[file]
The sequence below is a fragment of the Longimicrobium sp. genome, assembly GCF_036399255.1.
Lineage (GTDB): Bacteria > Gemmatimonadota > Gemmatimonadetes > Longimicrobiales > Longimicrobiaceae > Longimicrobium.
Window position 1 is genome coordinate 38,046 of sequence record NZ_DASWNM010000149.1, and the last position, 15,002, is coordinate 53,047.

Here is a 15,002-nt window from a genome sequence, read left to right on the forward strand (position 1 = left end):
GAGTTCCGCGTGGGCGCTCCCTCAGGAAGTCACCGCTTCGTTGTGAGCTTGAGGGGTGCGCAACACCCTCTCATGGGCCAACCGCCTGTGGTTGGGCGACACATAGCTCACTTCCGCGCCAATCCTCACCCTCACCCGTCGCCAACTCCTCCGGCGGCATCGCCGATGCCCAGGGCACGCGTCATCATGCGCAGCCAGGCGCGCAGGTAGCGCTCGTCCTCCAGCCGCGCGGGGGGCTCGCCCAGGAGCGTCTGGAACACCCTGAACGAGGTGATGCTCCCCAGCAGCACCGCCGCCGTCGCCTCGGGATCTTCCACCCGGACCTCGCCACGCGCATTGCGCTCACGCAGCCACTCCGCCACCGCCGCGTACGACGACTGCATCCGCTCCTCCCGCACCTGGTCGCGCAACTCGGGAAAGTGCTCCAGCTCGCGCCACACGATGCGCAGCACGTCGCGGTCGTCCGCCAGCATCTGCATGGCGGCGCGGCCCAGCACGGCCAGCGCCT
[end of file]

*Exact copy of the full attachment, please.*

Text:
The sequence below is a fragment of the Longimicrobium sp. genome, assembly GCF_036399255.1.
Lineage (GTDB): Bacteria > Gemmatimonadota > Gemmatimonadetes > Longimicrobiales > Longimicrobiaceae > Longimicrobium.
Window position 1 is genome coordinate 38,046 of sequence record NZ_DASWNM010000149.1, and the last position, 15,002, is coordinate 53,047.

Here is a 15,002-nt window from a genome sequence, read left to right on the forward strand (position 1 = left end):
GAGTTCCGCGTGGGCGCTCCCTCAGGAAGTCACCGCTTCGTTGTGAGCTTGAGGGGTGCGCAACACCCTCTCATGGGCCAACCGCCTGTGGTTGGGCGACACATAGCTCACTTCCGCGCCAATCCTCACCCTCACCCGTCGCCAACTCCTCCGGCGGCATCGCCGATGCCCAGGGCACGCGTCATCATGCGCAGCCAGGCGCGCAGGTAGCGCTCGTCCTCCAGCCGCGCGGGGGGCTCGCCCAGGAGCGTCTGGAACACCCTGAACGAGGTGATGCTCCCCAGCAGCACCGCCGCCGTCGCCTCGGGATCTTCCACCCGGACCTCGCCACGCGCATTGCGCTCACGCAGCCACTCCGCCACCGCCGCGTACGACGACTGCATCCGCTCCTCCCGCACCTGGTCGCGCAACTCGGGAAAGTGCTCCAGCTCGCGCCACACGATGCGCAGCACGTCGCGGTCGTCCGCCAGCATCTGCATGGCGGCGCGGCCCAGCACGGCCAGCGCCT